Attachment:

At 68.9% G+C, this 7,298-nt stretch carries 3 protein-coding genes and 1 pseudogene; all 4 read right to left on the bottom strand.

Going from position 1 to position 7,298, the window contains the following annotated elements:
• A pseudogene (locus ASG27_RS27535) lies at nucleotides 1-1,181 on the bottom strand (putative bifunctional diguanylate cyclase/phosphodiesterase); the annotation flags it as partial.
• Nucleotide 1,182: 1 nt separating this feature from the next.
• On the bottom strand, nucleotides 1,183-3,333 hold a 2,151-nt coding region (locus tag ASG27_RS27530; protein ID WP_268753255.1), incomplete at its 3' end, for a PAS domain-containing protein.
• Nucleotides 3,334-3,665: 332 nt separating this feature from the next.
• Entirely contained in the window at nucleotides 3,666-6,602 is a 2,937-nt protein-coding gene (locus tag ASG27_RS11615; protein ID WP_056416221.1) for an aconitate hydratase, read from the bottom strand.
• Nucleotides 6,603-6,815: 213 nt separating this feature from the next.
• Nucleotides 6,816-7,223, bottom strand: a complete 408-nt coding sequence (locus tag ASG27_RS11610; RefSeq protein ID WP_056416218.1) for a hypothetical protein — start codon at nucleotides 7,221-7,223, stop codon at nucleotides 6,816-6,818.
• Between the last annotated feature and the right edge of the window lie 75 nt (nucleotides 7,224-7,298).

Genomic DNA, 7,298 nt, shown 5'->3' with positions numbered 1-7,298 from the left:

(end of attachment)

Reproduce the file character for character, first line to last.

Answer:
At 68.9% G+C, this 7,298-nt stretch carries 3 protein-coding genes and 1 pseudogene; all 4 read right to left on the bottom strand.

Going from position 1 to position 7,298, the window contains the following annotated elements:
• A pseudogene (locus ASG27_RS27535) lies at nucleotides 1-1,181 on the bottom strand (putative bifunctional diguanylate cyclase/phosphodiesterase); the annotation flags it as partial.
• Nucleotide 1,182: 1 nt separating this feature from the next.
• On the bottom strand, nucleotides 1,183-3,333 hold a 2,151-nt coding region (locus tag ASG27_RS27530; protein ID WP_268753255.1), incomplete at its 3' end, for a PAS domain-containing protein.
• Nucleotides 3,334-3,665: 332 nt separating this feature from the next.
• Entirely contained in the window at nucleotides 3,666-6,602 is a 2,937-nt protein-coding gene (locus tag ASG27_RS11615; protein ID WP_056416221.1) for an aconitate hydratase, read from the bottom strand.
• Nucleotides 6,603-6,815: 213 nt separating this feature from the next.
• Nucleotides 6,816-7,223, bottom strand: a complete 408-nt coding sequence (locus tag ASG27_RS11610; RefSeq protein ID WP_056416218.1) for a hypothetical protein — start codon at nucleotides 7,221-7,223, stop codon at nucleotides 6,816-6,818.
• Between the last annotated feature and the right edge of the window lie 75 nt (nucleotides 7,224-7,298).

Genomic DNA, 7,298 nt, shown 5'->3' with positions numbered 1-7,298 from the left: